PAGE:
The music of the thirties and forties—swing, the rise of pure jazz, even honky-tonk—was glorious. We can’t wipe out Bing Crosby’s cloying croon, but the rise of Hank Williams, Sr., makes up for Bing. The creators of “Orange Is the New Black” knew what they were doing when they included “I Saw the Light.” It moves all listeners, regardless of belief or lack thereof. The joy and genius of Fats Waller, the growl of Big Joe Turner, the irresistible combination of Billie Holiday and Count Basie (and of Billie Holiday and Artie Shaw) are ornaments on a period of exceptional music, and diving into it was one of the great pleasures of my listening, and writing, life. These songs, these voices, and the great instrumentals still resonate with me, and that’s why each chapter title is a song from that period.
I would like to have been there.
North Korea has always served as a “devil function,” an enormously useful enemy for the United States.
The Korean War, coming as it did on the heels of World War II, sparked an economic boom domestically and legitimated the unprecedented worldwide garrisoning of large numbers of American troops in a network of bases around the world. In essence, it furnished the occasion for a remilitarized remapping of the globe that in turn enabled the reconstruction of the world market under American auspices.
It began in 1945 when the occupation line was drawn at the 38th parallel. Two junior US Army officers, Charles Bonasteel and Dean Rusk, armed with nothing more than a National Geographic map, split Korea in two within half an hour. This separated one in three families and prompted a war of national reunification.
During a three-year window, 3.5 million North Koreans, the majority of them civilians, were killed. At the hands of the United States, North Koreans suffered one of the most appalling, unrestrained bombing campaigns in our genocidal 20th century, and ever since they have been shouting themselves hoarse at a nation of amnesiacs [the United States] who aren’t listening.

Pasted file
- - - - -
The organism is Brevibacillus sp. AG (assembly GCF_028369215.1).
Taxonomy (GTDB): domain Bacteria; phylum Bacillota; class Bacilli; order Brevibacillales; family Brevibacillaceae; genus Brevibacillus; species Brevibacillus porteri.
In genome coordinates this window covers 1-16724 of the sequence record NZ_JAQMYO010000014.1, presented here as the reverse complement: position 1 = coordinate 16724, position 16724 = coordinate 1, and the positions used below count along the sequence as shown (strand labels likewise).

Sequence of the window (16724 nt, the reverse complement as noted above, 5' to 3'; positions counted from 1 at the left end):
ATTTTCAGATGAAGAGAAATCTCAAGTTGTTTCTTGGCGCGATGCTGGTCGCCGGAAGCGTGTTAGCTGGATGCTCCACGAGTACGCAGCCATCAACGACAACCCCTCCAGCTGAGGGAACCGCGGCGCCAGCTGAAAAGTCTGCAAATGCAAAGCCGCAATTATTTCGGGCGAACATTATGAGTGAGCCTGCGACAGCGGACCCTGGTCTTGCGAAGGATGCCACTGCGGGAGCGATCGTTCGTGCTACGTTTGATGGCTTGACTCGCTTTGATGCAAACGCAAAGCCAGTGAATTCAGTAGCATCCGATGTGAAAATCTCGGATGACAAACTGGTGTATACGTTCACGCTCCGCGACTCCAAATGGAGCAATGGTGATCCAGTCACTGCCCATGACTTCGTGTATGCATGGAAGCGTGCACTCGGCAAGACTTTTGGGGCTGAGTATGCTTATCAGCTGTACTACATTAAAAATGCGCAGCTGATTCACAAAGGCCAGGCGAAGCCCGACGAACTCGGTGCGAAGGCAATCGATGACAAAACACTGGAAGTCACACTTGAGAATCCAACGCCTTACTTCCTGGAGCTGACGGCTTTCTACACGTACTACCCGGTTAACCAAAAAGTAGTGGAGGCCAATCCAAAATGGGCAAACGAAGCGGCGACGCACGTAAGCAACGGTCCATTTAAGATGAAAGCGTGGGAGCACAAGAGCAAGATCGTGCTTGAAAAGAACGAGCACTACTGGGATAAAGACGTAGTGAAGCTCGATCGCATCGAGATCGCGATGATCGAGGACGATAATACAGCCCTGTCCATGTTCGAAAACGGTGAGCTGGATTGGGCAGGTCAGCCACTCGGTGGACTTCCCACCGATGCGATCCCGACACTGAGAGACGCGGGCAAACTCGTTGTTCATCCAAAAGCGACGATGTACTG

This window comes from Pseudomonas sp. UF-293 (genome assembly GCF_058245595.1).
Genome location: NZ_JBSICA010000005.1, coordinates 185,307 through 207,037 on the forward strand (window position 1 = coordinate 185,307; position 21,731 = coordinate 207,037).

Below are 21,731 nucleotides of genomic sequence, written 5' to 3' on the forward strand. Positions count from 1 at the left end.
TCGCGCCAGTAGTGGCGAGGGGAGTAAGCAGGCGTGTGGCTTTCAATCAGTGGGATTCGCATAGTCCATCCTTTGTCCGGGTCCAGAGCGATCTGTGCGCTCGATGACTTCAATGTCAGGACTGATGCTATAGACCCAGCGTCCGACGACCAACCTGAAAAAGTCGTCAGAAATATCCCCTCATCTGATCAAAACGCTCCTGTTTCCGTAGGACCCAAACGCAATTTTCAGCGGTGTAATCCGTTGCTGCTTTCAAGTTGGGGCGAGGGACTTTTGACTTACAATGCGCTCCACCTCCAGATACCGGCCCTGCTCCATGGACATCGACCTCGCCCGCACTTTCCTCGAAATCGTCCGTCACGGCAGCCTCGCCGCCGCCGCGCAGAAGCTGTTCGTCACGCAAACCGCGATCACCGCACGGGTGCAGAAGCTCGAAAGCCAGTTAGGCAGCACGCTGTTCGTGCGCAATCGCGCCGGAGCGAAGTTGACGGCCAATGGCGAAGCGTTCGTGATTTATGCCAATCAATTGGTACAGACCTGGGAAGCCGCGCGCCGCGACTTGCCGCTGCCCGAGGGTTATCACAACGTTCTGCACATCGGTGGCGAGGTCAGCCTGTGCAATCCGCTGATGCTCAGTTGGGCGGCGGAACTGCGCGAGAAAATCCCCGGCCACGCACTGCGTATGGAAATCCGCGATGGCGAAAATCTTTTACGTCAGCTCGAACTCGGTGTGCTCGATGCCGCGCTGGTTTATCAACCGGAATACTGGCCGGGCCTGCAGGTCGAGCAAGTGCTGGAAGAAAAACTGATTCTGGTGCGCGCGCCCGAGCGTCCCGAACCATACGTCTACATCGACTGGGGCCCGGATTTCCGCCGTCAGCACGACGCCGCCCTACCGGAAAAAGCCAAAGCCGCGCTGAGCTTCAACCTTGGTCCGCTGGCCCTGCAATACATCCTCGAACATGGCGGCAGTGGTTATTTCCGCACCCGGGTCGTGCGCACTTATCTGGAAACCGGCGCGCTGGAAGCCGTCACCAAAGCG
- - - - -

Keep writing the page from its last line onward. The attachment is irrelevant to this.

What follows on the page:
For Americans, the Korean War may have slipped into the ash heap of history and is, at best, a vague footnote. For the North Koreans, the so-called “Forgotten War” has had indelible consequences.
Never in the mainstream US media do you hear that North Korea has asked the United States for a peace treaty more than 100 times. The image of North Korea as a country that actively seeks peace is not consonant with the jingoistic caricature that we’re typically confronted with in mainstream media policy discourse.
In my dial-up youth I was determined to be as dreamy and wide-eyed about the natural world as the fictional character Anne Shirley, so I recited “The Lady of Shalott” on a bed of clovers in my yard as a sort of chant that would comfort the trees and sidewalk—things I turned into living, feeling beings. Then, in the saturnine days of middle school, I found comfort in the fantasia of Plath and Sexton. I remember writing wry little stanzas that I felt proud to see in an edition of Hands on Stanzas and presenting the poem about molasses and fat mothers to my father. As I grew to understand my mother more, I became more convinced by the lyrical beauty and ethical depth of poetry. Words impress themselves behind my eyes.